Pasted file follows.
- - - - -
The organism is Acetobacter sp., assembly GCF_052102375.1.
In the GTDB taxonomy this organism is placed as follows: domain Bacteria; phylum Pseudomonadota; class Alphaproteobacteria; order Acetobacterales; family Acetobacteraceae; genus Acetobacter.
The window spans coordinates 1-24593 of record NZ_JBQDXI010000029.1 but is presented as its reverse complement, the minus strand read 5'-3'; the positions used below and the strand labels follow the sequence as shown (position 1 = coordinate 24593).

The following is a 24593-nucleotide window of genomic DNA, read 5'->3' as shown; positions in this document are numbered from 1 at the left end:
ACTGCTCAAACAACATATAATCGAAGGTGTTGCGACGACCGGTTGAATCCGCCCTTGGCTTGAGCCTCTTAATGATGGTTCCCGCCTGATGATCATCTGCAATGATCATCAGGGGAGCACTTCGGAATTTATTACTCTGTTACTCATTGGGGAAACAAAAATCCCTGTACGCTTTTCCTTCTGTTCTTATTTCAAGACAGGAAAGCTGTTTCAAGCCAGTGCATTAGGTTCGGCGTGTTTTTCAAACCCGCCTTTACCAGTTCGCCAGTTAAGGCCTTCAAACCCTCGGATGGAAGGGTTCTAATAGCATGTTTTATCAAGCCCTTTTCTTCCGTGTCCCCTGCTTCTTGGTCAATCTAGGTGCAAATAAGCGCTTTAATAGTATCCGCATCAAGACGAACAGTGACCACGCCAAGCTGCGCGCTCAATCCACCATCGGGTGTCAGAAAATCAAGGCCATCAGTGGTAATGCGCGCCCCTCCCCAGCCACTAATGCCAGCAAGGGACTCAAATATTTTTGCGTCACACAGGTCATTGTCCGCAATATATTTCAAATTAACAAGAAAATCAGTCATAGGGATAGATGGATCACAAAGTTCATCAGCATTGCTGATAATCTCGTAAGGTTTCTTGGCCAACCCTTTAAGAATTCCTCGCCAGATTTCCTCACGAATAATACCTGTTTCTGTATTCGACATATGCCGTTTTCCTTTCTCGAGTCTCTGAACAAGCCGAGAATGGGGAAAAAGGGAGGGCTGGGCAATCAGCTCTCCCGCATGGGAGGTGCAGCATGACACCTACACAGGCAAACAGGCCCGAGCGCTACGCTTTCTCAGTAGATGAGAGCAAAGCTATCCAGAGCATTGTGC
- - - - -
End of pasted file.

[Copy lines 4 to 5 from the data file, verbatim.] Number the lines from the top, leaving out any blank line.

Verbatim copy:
The following is a 24593-nucleotide window of genomic DNA, read 5'->3' as shown; positions in this document are numbered from 1 at the left end:
ACTGCTCAAACAACATATAATCGAAGGTGTTGCGACGACCGGTTGAATCCGCCCTTGGCTTGAGCCTCTTAATGATGGTTCCCGCCTGATGATCATCTGCAATGATCATCAGGGGAGCACTTCGGAATTTATTACTCTGTTACTCATTGGGGAAACAAAAATCCCTGTACGCTTTTCCTTCTGTTCTTATTTCAAGACAGGAAAGCTGTTTCAAGCCAGTGCATTAGGTTCGGCGTGTTTTTCAAACCCGCCTTTACCAGTTCGCCAGTTAAGGCCTTCAAACCCTCGGATGGAAGGGTTCTAATAGCATGTTTTATCAAGCCCTTTTCTTCCGTGTCCCCTGCTTCTTGGTCAATCTAGGTGCAAATAAGCGCTTTAATAGTATCCGCATCAAGACGAACAGTGACCACGCCAAGCTGCGCGCTCAATCCACCATCGGGTGTCAGAAAATCAAGGCCATCAGTGGTAATGCGCGCCCCTCCCCAGCCACTAATGCCAGCAAGGGACTCAAATATTTTTGCGTCACACAGGTCATTGTCCGCAATATATTTCAAATTAACAAGAAAATCAGTCATAGGGATAGATGGATCACAAAGTTCATCAGCATTGCTGATAATCTCGTAAGGTTTCTTGGCCAACCCTTTAAGAATTCCTCGCCAGATTTCCTCACGAATAATACCTGTTTCTGTATTCGACATATGCCGTTTTCCTTTCTCGAGTCTCTGAACAAGCCGAGAATGGGGAAAAAGGGAGGGCTGGGCAATCAGCTCTCCCGCATGGGAGGTGCAGCATGACACCTACACAGGCAAACAGGCCCGAGCGCTACGCTTTCTCAGTAGATGAGAGCAAAGCTATCCAGAGCATTGTGC